Friday, 8 December 2017

How To Sleep Better At Night

Who doesn’t want to sleep soundly at night? Just the thought of your warm comfy bed is enough to help you get through the day and make it home in one piece despite the daily grind. It is perhaps the same sentiments of the entire population who only want nothing but to retire to bed as soon as they can and revisit dreamland to temporarily forget about their worries in life. This restorative process does our body a lot of good, so we actually have a good reason why getting an extra snooze is good for our body.

Unfortunately, not everyone is blessed to be able to drift off to sleep once they hit the sack for a lot of reasons. First are health issues like sleep disorders that do not seem to go away no matter what you do. Then, there are those distractions in our environment that make sleeping impossible no matter how sleepy you are. Admit it that you have been putting off bedtime because you are still preoccupied with something that it becomes alright with you to lose sleep for several hours or more. This is the dilemma faced by many today as technology proved to be a powerful yet enjoyable distraction we all can’t resist even if it means sleeping a little later and ending up with bags under our eyes.

Despite these limitations, this study is the first to suggest any kind of strong link between purpose in life and sleep. Given how common sleep problems are, anything that may suggest new avenues for treatment are important to explore. Perhaps developing a sense of purpose in life could be as effective at improving sleep as following healthy habits, such as limiting coffee. In addition to promoting good sleep hygiene, doctors may end up recommending mindfulness practices or exploring one’s values as ways of helping older adults sleep better. Given how elusive a good night’s sleep has become for many, it’s well worth exploring. The impact of poor sleep goes far beyond our own personal health, as the side effects have the potential to wreak havoc on other people’s lives as well.

Developing a sense of purpose in life may simultaneously convey other benefits too in addition to better sleep. Research has linked experiencing purpose in life to a variety of other positive outcomes including better brain functioning, reduced risk of heart attack, and even a higher income.A person with a greater sense of purpose in their life would surely be better off while also serving as a positive example in the lives of those they know.

(Via: https://www.scientificamerican.com/article/the-secret-to-a-better-nights-sleep-a-sense-of-purpose/)

We need to do a lifestyle check to determine where we are lacking and why we can’t establish healthy sleeping habits. It is not comforting to know that the diagnosis of sleep disorders is on the rise, which likely reflects our deteriorating sleep health and overall health, actually. And we are not just putting the blame on sleep disorders that we totally do not have control over. Our reckless behaviors concerning our health are what shortens our lifespan by a lot of years and that is a fact proven by science.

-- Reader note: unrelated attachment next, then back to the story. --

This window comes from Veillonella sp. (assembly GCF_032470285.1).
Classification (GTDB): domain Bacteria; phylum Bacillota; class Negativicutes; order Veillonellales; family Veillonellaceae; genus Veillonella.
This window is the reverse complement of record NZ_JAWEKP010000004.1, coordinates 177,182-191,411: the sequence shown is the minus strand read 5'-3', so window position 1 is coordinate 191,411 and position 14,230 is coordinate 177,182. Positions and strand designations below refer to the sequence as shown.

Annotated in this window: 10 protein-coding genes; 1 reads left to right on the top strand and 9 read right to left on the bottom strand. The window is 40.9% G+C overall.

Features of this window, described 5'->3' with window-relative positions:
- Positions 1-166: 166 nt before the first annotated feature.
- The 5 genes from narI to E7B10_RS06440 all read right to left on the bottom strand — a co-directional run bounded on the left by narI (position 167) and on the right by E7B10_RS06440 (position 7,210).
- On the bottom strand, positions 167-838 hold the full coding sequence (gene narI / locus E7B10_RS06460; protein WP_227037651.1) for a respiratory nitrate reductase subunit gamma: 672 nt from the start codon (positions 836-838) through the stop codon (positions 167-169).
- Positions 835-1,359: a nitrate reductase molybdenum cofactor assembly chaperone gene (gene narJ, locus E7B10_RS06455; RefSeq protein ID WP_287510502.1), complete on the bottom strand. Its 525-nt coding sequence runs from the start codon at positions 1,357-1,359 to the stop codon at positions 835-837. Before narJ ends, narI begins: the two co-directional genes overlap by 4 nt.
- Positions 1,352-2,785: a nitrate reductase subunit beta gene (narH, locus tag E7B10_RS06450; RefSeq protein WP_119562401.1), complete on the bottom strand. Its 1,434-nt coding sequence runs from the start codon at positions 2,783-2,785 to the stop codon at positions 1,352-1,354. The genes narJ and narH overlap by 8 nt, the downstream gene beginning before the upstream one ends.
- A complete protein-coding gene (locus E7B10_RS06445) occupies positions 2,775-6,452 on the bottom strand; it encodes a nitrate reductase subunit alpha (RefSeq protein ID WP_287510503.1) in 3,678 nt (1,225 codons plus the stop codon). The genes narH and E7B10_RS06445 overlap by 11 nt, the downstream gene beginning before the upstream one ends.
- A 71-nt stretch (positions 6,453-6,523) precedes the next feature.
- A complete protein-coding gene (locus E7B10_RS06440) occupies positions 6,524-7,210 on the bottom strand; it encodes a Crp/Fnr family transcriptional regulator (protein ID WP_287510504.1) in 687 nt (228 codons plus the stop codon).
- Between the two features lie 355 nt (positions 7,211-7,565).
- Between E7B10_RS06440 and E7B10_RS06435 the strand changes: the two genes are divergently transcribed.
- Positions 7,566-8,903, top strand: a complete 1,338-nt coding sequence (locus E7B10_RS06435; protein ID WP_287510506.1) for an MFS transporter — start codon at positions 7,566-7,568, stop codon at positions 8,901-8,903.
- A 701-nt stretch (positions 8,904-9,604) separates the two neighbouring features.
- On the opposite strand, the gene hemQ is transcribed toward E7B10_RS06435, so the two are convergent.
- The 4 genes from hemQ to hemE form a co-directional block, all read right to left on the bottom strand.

Food can determine a lot of things beyond your pant size -- especially how well you sleep. But you can’t just keep stuffing pizza into your face until you pass out -- in order to properly fill your belly for an epic night of zzz’s, you need to follow a handful of important tips. We talked to Dr. Rebecca Scott, PhD, research assistant professor of neurology at NYU Langone Health, about the best way to adjust your diet for a good night’s rest. With those factors in mind, we had recipe developer Joanna Keohane concoct these concepts into consumables, so you can just chill -- which is pretty important if you want to sleep through the night.

Yes, tryptophan is important

If you’ve witnessed an American Thanksgiving in the last decade, then you’ve probably encountered an article about why you fall asleep on your aunt’s sofa after your third serving of turkey and mashed potatoes. Most have pointed to tryptophan, an amino acid that helps the brain produce serotonin, as the reason for the crash. That’s because without tryptophan, your body can’t make serotonin, and you only get tryptophan from the foods you eat.

(Via: https://www.thrillist.com/eat/nation/what-to-eat-to-sleep-right)

To get back all that lost sleep and ensure you do not compromise yourself and your health even more, you need to do a total lifestyle modification. It starts with the food you eat or must avoid eating hours before retiring to bed that may interfere with sleep. It can also mean disciplining yourself to live healthily like exercising and limiting tech use during bedtime hours among others.

There are many tips you can try to sleep soundly at night that are effective as long as your problem is not physiological in nature. However, it still depends on you how you live your life and how you value sleep. You can’t get back lost sleep no matter how much you oversleep the next day. That sleep deprivation is sure to impact your health sooner or later, so take the first step now before it is too late.

However, if you are suffering from a sleep disorder, there’s no denying that you’ll need medical help. At times your doctor will prescribe you with sleep aids that not only addresses the breathing problems associated with sleep apnea but ensure you sleep better too like https://snoringmouthpiecereview.org/good-morning-snore-solution or https://snoringmouthpiecereview.org/snorerx. They aren’t that expensive and are obviously more convenient to use than a traditional CPAP machine.

How To Sleep Better At Night is courtesy of TSMR Blog



source https://snoringmouthpiecereview.org/sleep-health/how-to-sleep-better-at-night

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